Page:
Goose Control Information

65% of Geese on most properties are “Resident Geese”, meaning they will not migrate, and a female goose may produce more than 50 young over her lifetime, so the population could double almost every year. No single technique, by itself, is 100% effective. Not even dogs or “Goose Roundups”. Since Geese live up to around 20 years, they may have been residing on your property longer than you have! Geese are herbivores and have a preference for grass shoots, aquatic vegetation, seed heads and various grains. Canadian Geese usually nest in March and April. Adult Canada Geese have very few predators, though racoons, skunks, fox, and crows sometimes prey on their eggs. So, our challenge is that we have to re-program the brains of these creatures so that they will seek food elsewhere and feel uncomfortable on your property. There may be 50 to several hundred geese on your lake and surrounding properties! As different “pods” or mini flocks of Geese move around your lake, each Goose in each “pod” must learn that your property is NOT an inviting place to be. While this takes time, it offers the added benefit of gaining the desired level of control without completely vanquishing them all together from our parks. Geese are creatures of habit and “own” the property on which they were born and raised. This behavior is the source of the “Resident Goose” population and requires a “Re-Education Process” for problem Geese. The attachment of the Geese to their “property” is a very powerful force and requires a considerable effort to overcome and retrain. Geese may have been occupying a property for several decades and will require a long-term concerted effort to re-orient them. Patience is the key, as several applications over several months will be required to teach the Goose that their long time “Home” is no longer desirable. The bottom line is patience. Allow time for the Goose’s brain to be re-programmed.

Goose Attacks

Breeding instinct is among the strongest drives of animal behavior. Geese usually start choosing mates and selecting a territory for nesting in late February to early March. Females lay eggs March to Mid-May, and incubation begins as soon as all eggs are laid. During the nesting season, the gander (male goose) has the job of defending the female, the nesting territory and eggs. If any intruder enters the territory, the gander will usually give a warning call before chasing it away. Some geese can be very aggressive and will only stop their attack when an intruder has left or the goose’s life is threatened.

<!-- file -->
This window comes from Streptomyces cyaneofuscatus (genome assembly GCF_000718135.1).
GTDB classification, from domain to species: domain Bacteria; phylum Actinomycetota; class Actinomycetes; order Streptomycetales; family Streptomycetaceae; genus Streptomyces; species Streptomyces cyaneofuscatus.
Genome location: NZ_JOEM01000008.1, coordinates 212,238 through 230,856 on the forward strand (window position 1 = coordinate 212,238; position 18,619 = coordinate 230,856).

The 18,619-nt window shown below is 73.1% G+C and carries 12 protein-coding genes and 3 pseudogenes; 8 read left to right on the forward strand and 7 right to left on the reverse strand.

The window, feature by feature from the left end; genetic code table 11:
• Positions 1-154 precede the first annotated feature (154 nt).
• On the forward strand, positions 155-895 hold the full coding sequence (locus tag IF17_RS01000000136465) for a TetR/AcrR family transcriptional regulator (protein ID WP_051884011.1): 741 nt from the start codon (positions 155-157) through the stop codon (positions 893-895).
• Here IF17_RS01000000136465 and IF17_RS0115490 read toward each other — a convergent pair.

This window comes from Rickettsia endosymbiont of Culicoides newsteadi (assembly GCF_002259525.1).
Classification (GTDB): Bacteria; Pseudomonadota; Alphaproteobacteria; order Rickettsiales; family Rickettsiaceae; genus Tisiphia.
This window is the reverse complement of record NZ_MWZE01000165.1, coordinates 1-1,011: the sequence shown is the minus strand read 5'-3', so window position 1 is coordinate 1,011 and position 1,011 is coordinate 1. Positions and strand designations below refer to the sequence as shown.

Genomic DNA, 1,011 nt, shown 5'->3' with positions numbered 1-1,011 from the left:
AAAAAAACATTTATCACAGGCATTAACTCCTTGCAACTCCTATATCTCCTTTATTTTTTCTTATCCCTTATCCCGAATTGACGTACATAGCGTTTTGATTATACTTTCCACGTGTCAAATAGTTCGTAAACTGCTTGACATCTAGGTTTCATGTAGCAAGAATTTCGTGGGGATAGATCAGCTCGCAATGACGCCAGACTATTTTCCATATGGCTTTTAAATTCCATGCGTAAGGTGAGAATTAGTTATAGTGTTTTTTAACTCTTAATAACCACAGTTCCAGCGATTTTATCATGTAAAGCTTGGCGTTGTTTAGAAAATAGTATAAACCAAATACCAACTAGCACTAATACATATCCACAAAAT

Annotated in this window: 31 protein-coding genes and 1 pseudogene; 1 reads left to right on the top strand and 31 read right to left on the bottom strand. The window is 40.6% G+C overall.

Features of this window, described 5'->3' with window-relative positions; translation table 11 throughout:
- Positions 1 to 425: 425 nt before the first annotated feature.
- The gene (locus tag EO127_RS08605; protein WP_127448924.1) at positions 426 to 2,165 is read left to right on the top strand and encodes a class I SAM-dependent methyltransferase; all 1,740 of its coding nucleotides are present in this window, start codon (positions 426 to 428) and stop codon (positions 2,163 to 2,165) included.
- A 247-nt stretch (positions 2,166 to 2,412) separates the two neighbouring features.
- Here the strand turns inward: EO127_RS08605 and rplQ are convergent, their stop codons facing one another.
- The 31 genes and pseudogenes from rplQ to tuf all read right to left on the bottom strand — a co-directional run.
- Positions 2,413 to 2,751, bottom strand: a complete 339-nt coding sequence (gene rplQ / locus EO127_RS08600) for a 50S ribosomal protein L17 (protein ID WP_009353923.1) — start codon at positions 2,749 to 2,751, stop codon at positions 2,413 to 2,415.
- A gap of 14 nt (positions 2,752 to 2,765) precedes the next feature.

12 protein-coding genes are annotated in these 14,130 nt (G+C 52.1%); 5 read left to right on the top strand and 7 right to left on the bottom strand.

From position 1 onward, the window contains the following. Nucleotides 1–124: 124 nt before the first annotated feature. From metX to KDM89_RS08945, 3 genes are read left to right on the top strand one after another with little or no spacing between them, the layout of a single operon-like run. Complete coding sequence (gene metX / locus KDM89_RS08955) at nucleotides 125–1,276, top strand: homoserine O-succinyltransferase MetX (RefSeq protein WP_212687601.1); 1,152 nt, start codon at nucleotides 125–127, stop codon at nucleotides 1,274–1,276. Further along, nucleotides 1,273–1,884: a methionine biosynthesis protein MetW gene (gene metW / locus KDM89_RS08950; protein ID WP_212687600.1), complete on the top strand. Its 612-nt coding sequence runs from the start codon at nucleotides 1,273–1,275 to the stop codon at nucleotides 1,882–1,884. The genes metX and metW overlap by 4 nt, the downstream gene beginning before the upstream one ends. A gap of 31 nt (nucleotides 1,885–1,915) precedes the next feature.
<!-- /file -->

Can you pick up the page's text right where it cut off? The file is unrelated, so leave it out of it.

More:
• Pay attention to actions of the male goose when you enter his territory. If he sounds a warning, the is your signal to leave the area.
  • Show no fear. Geese are particularly attuned to body language and show of fear may increase their intensity.
    Maintain eye contact. Geese have excellent vision and interpret loss of eye contact as an act of fear.
  • Stay calm. Don’t yell or try to hit the male goose. The female may join the attack and then you will be in real trouble.
    Keep your body facing directly toward the goose. Never turn your back on an attacking goose.
  • Walk slowly backwards if the goose hisses at you or spreads its wings.
    Use your peripheral vision to avoid tripping over obstacles.
  • Continue facing the goose and back down slowly away at a 90-degree angle from the goose if he flies up at your face.
Swimmer's Itch

I have been swimming in Michigan lakes since my dad placed me (or he may have thrown me) in the lake at the age of 2 off the pontoon and said “swim”! I have never gotten swimmer’s itch but after reading up on this I thought it may be a good article since we are coming up soon on our beautiful summer months on the lake!
Mayo Clinic states that swimmer’s itch is an itchy rash that can occur after you go swimming or wading outdoors. This is also known as cercarial dermatitis. It is most common in freshwater lakes and ponds, but can occasionally occur in salt water.

Swimmer’s itch is an allergic reaction to microscopic parasites that burrow into your skin. Although this can be uncomfortable, it is usually short-lived. The rash clears up on its own within a few days.

The cause? The parasites live in the blood of waterfowl and in animals that live near ponds and lakes, for example: geese, ducks, beavers, gulls and muskrats.

Tips to prevent:

DON’T FEED THE DUCKS!! Busy beaches commonly have a high population of ducks especially merganser ducks. The parasite eggs are returned to the water in the duck feces thereby repeating the life cycle.

Towel off – Kids are most susceptible to swimmer’s itch as they tend to spend long amounts of time in shallow water and air dry. Try to towel off aggressively after each swim.

Protect your skin with sunblock- this creates a barrier to help prevent the parasites from burrowing into the skin.

Do NOT sweep feces from geese or ducks in the lake!

Let’s have a great time on our lakes and stay safe!!!

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